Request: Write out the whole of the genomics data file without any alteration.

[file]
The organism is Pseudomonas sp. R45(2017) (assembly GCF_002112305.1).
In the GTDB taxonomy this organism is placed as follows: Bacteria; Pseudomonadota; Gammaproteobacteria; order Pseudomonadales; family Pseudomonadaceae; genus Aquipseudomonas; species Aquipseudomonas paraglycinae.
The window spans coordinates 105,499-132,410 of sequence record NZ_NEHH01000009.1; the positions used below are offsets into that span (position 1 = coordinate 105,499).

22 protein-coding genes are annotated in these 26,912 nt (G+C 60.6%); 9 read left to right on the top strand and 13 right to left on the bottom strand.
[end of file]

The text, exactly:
The organism is Pseudomonas sp. R45(2017) (assembly GCF_002112305.1).
In the GTDB taxonomy this organism is placed as follows: Bacteria; Pseudomonadota; Gammaproteobacteria; order Pseudomonadales; family Pseudomonadaceae; genus Aquipseudomonas; species Aquipseudomonas paraglycinae.
The window spans coordinates 105,499-132,410 of sequence record NZ_NEHH01000009.1; the positions used below are offsets into that span (position 1 = coordinate 105,499).

22 protein-coding genes are annotated in these 26,912 nt (G+C 60.6%); 9 read left to right on the top strand and 13 right to left on the bottom strand.